The certificate focuses on financial and commodity price risk management. This includes:

    • Statistics for Agribusiness (optional)
    • Effective Communications
    • Financial Literacy
    • Currency
    • Introduction to Market Tools
    • Government Policy and Marketing
    • Market Fundamentals
    • Market Tools
    • Risk Tolerance and Policy
    • Market Equity
    • Successful Planning in Agribusiness. 

Healthy business, healthy economy

Business Risk Management has been a focus of the provincial government’s Growing Forward 2 (GF2) suite of products and services. GF2 provides “programs and services to achieve a profitable, sustainable, competitive and innovative agriculture, agri-food and agri-products industry that is market-responsive, and that anticipates and adapts to changing circumstances, and is a major contributor to the well-being of Canadians,” according to the province’s website.

Although grant applications are not currently being accepted, Lethbridge College’s AgBRM program is very much in alignment with Growing Forward, and ACFA believes that training business owners and managers in business risk management is a key contributor to a healthy economy.

You can read more about how ACFA contributes to a vibrant, healthy cattle feeding industry on our Initiatives page.

3 ways the IAC supports agriculture during Stampede

For ten days in July, the City of Calgary is all about livestock. The Calgary Stampede and Exhibition is a chance for people from around the world to don their cowboy duds and have some rodeo fun. For Alberta’s beef industry, though, it’s no vacation. Producers showcase their businesses and skills and become ambassadors for one of Alberta’s primary industries.

An organization that truly comes into its own during Stampede is the International Agriculture and Agri-Food Committee (IAC). Comprised of members and sponsors from all along the agriculture value chain, the committee provides a link between different agricultural communities, and with the people they feed.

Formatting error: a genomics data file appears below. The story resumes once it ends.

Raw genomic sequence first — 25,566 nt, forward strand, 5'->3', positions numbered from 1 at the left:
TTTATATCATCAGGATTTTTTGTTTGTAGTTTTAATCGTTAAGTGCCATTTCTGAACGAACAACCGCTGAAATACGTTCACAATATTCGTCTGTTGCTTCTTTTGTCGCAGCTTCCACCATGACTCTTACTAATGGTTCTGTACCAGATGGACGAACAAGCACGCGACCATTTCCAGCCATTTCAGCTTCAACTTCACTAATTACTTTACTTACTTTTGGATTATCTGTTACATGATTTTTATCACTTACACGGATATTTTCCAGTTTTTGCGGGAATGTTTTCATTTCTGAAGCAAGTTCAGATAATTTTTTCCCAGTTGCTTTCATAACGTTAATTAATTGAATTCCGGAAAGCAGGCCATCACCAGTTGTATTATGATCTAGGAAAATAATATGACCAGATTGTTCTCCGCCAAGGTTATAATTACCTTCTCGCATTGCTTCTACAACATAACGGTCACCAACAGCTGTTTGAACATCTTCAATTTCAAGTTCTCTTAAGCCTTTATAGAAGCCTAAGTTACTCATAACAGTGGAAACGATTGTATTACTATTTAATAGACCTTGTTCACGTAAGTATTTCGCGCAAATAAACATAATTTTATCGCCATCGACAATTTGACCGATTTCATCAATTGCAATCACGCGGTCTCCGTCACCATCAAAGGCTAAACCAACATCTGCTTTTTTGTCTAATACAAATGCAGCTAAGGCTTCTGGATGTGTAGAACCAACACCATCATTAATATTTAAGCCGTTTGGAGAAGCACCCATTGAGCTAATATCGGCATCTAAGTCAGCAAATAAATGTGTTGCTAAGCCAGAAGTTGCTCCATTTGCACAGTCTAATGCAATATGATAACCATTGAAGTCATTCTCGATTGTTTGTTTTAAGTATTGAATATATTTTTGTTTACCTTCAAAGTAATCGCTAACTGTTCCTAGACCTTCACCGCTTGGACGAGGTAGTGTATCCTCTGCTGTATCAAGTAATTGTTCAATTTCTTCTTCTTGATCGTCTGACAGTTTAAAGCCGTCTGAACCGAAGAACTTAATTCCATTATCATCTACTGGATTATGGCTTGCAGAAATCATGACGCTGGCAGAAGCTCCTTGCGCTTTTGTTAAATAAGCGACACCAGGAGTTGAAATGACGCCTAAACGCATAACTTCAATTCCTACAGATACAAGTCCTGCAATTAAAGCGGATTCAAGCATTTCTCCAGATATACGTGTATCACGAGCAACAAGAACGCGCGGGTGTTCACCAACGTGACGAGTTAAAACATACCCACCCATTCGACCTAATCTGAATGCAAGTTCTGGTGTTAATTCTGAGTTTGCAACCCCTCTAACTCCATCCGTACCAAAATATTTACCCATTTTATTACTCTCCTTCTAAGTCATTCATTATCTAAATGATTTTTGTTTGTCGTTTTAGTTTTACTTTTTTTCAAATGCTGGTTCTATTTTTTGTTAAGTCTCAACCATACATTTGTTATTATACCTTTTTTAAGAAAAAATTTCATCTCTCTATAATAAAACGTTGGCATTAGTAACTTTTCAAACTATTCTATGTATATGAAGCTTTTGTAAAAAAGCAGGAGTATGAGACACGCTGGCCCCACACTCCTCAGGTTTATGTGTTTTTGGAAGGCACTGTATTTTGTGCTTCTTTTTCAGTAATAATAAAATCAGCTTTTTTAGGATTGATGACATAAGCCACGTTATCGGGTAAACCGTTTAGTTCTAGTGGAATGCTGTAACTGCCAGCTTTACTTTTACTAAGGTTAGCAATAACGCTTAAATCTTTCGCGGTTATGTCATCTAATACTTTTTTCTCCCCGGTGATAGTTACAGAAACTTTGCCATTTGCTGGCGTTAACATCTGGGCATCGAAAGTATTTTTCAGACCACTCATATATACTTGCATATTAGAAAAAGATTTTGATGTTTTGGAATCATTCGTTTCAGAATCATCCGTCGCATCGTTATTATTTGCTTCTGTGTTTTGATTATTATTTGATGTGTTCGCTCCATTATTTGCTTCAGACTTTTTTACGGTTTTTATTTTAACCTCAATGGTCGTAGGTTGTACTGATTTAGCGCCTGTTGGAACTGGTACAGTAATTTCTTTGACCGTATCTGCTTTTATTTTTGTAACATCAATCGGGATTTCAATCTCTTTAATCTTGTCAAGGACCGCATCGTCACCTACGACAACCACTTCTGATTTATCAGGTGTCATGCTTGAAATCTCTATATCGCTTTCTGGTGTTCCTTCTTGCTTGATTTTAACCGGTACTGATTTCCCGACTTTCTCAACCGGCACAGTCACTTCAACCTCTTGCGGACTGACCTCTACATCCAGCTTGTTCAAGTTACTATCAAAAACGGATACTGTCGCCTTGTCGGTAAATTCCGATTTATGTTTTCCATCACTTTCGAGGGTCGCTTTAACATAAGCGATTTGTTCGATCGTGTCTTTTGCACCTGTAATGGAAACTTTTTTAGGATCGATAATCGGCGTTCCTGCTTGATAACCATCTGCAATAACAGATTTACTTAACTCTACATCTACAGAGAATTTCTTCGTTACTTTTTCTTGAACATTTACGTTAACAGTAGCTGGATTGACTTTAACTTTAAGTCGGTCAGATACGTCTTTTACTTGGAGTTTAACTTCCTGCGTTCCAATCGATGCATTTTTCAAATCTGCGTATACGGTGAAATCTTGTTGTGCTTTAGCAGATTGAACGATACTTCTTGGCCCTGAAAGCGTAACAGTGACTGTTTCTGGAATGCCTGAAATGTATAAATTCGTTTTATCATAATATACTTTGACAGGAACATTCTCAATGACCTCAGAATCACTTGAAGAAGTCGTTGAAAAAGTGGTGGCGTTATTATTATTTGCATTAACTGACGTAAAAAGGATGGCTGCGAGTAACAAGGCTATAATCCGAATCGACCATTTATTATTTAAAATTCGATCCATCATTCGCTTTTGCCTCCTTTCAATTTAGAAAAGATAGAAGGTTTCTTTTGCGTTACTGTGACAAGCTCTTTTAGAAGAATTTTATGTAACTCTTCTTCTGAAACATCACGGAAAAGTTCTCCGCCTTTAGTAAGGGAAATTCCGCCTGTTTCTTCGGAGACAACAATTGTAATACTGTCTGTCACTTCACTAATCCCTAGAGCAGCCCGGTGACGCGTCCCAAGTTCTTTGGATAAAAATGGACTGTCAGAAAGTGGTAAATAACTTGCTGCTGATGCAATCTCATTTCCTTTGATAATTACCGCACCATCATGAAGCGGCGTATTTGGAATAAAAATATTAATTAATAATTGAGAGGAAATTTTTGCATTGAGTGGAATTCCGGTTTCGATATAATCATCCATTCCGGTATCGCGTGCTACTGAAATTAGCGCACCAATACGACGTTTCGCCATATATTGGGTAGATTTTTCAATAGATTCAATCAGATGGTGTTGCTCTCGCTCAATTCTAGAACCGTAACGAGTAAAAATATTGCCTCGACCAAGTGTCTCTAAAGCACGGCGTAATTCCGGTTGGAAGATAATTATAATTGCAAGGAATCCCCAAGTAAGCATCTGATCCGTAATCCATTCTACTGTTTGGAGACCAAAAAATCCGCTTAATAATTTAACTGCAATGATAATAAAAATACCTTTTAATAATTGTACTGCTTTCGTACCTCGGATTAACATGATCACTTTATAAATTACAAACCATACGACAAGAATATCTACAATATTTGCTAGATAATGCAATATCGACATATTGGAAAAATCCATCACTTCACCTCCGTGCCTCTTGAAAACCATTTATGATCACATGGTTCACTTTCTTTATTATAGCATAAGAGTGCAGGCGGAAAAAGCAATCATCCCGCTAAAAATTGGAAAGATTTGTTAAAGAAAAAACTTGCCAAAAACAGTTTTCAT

IAC Committee










Although the committee works hard all year organizing events and tours, the ten days of Stampede are a whirlwind of networking and educational opportunities designed to build community and support for the industry.

3 highlights of the committee’s Stampede activities

#1 “Where in the World Do You Farm?” This drop-in reception in the Agrium Western Event Centre is a chance for farmers from across the world to meet, network, and learn about business opportunities.

#2 The Agriculture and Agri-Food International Reception. Held in the Palomino Room on the Wednesday of Stampede week, this reception brings together government officials, dignitaries, industry members, producer associations and sponsors.

#3 The Canada-Mexico Agribusiness Opportunities Seminar. Now in its second year, the seminar is hosted in conjunction with the Consulate of Mexico in Calgary. It provides participants with a better understanding of the agribusiness prospects that exist between Canada and Mexico, and provides information on some of the ways these two countries are working to support mutual economic growth within the sector.

According to Bryan Walton, ACFA’s President and CEO, and an IAC committee member, “the ultimate goal is to spread the word of Stampede, promote the agriculture industry here and encourage return visits. It’s a great opportunity to do some serious business in a relaxed setting.”

In 2017, the IAC hosted more than 2,000 people in the drop-in reception room, and fed 430 people at the reception dinner. That’s a lot of contacts made, and a great deal of networking!

The work done to support trade and industry growth during Stampede is in alignment with the ACFA’s strategic priorities. You can read more in ‘How these four strategic priorities will build a better Alberta cattle feeding industry’.